Financial Post | Business

The Cypriot parliament on Tuesday overwhelmingly rejected a controversial tax on bank deposits that was one of the conditions of a €10-billion ($13.22-billion) bailout package by the International Monetary Fund and the eurozone.

[np_storybar title=”We are all Cypriot savers: Tax shows how far governments can go when broke” link=””]Terence Corcoran: If EU financial authorities can seize bank deposits in Cyprus, could the U.S. or Canadian governments do the same, if worst came to worst? You bet.

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President Nicos Anasta­siades must go back to eurozone leaders to try to renegotiate the deal or, failing that, prepare for Cyprus to default on its debts — a prospect he earlier warned would result in “indescribable misery” for ordinary Cypriots.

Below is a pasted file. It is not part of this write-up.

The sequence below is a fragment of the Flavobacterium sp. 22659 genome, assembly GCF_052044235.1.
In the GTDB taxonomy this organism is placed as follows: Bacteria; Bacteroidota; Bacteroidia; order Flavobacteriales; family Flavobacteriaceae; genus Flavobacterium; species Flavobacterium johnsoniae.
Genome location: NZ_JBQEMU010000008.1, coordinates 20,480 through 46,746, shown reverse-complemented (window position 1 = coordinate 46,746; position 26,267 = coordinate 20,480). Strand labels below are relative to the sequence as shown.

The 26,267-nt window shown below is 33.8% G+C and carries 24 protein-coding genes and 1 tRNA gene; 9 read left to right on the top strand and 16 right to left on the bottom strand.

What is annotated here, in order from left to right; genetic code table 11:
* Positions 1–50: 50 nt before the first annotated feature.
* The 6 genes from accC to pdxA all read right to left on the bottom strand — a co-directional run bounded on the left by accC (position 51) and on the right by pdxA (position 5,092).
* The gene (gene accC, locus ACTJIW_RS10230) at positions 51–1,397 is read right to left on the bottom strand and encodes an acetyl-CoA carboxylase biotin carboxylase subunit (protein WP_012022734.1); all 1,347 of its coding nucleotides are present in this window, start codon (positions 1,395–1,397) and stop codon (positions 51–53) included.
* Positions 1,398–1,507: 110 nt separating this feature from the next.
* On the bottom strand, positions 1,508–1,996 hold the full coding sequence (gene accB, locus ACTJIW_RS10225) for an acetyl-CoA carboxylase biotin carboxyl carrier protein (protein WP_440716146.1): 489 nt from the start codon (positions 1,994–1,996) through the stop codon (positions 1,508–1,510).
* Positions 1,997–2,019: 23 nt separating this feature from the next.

Hammered out by euro-zone finance chiefs over the weekend, the deal had sought to raise €5.8-billion euros by drawing funds from Cyprus bank accounts in return for international…

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